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Governor Martin O'Malley

Former Governor O’Malley Preaches Virtues Of Technocrat Governance

The former Governor of Maryland and Mayor of Baltimore believes that Smart City technology is the wave of future ‘evidence-based’ governance. In short, cities should better model themselves after Silicon Valley ‘entrepreneurs’ and ‘innovators.’ ⁃ TN Editor

Western democracies have some catching up to do with consumer expectations. According to a 2015 study completed by the Pew Research Center, 65% of Americans go online to find information they need about their government — but only 11% report finding the government effective at sharing data.

If Amazon, Uber, and a host of other companies can provide better service thanks to the new technologies of the Information Age, why can’t our governments? If the GPS system in my car can navigate me to the quickest route through traffic congestion and fender benders, why can’t my government use these same technologies to better anticipate these routine accidents?

Technology isn’t the problem. The technology is proven. Nor is cost a barrier; the availability of these new technologies is widespread and relatively inexpensive. The problem is the great human variable of leadership.

Old habits die hard. And over the course of time, public administration has developed a very slow, cautious, and risk-averse approach to embracing new technologies — the tyranny of “the way we have always done it” in public service.

In Silicon Valley, people who keep trying new things — even though they sometimes fail — are called innovators and entrepreneurs. The operative myth in government, however, is that people who try new things and fail are fired or voted out of office. What many people remember most vividly about the implementation of Obamacare was not its successful passage, but in many states, its failed launch.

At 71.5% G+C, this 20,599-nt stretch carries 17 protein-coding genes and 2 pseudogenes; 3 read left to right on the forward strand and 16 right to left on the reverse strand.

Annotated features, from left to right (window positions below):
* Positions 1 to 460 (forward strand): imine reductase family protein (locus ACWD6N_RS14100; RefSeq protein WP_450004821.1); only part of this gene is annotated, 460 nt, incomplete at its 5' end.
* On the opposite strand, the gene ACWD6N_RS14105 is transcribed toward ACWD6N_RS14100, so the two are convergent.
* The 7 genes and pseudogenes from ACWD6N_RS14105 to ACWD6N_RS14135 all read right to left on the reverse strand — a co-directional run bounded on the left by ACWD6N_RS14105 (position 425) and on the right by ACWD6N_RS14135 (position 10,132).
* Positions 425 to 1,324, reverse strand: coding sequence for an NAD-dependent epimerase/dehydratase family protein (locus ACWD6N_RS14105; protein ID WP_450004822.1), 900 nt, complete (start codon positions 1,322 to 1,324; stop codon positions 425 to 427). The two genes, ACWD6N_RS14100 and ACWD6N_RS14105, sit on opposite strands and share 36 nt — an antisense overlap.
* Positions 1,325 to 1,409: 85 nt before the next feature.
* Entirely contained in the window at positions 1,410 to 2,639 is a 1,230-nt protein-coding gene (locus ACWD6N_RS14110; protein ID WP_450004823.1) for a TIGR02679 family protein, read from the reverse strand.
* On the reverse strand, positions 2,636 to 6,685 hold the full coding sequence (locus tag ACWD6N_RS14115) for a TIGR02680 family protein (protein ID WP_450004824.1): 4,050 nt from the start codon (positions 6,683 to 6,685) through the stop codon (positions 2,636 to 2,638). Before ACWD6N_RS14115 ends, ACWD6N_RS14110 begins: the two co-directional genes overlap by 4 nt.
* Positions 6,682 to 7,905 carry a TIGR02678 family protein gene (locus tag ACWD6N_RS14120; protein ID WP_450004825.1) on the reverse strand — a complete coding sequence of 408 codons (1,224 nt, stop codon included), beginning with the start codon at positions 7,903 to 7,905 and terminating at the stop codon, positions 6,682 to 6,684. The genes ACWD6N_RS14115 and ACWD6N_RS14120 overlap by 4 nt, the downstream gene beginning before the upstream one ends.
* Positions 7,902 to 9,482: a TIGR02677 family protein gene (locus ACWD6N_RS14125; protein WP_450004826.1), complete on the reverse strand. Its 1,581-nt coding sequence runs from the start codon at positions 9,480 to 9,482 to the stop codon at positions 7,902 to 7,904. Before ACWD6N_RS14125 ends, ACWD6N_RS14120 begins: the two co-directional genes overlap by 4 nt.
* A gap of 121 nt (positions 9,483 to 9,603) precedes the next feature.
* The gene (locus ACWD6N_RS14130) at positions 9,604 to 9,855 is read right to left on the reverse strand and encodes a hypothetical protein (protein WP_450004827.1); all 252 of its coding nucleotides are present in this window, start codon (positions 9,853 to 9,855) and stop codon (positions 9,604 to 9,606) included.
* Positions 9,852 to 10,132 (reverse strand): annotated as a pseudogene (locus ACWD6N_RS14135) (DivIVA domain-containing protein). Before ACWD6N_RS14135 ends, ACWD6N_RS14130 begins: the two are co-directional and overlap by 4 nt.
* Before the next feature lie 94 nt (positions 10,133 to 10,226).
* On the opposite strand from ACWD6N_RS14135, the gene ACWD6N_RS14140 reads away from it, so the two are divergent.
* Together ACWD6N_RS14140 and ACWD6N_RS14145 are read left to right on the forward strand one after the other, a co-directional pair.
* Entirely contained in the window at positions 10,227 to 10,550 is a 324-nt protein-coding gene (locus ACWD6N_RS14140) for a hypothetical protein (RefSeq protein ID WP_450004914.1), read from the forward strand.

But a new way of leading and governing is emerging. And it is rising up from cities.

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Europe’s Big Fail: Technocrat Government Erodes Democracy

Several European nations have adopted Technocrat-run governance and none have met expectations. However, when the economy again turns south, there will be populist demand for even more Technocrats. ⁃ TN Editor

The EU’s economy has essentially been flat over the past year. The slump in manufacturing is deepening. Companies are cutting work hours and issuing profit warnings. The dominant mood in the European and international markets today is anxiety. Germany, Europe’s economic powerhouse, announced on 14 August that its GDP had contracted by 0.1% in the second quarter of 2019 compared with the previous three months.

This has left many analysts to conclude that Europe is heading for an outright recession.

Whenever there is an economic or political crisis on the horizon, there is one particular pattern…societies often look for a technocratic government to solve their problems. This happened in several European countries in the wake of the 2008 recession and the Eurozone crisis. Caretaker technocrat-led administrations have been historically popular in crisis-prone democracies, particularly in Southern and Eastern Europe.

There are several examples of technocratic cabinets in Italy, Greece, and Bulgaria that were appointed in times of economic difficulties to avert imminent economic disasters. Technocratic cabinets are also often appointed following a major crisis caused by a political scandal or when parties fail either to establish or to keep a partisan cabinet. In Finland, for example, several technocratic cabinets followed the break‐up of a ruling coalition. Since the establishment of the Czech Republic as an independent country in 1993, three of its cabinets were technocratic.

In today’s UK, the mother of parliamentary democracy, there are calls that the post-Brexit shake-up must include apolitical experts who should sort-out the political mess that began in 2016 when Britons voted in favour of leaving the EU. And yet, more than three years on and the Parliament still finds the EU’s terms for the exit to be unacceptable. With the EU showing little willingness to renegotiate, Boris Johnson, the UK’s new prime minister, is pulling his country closer to the cliff of a “no-deal Brexit”, which the Parliament is opposing.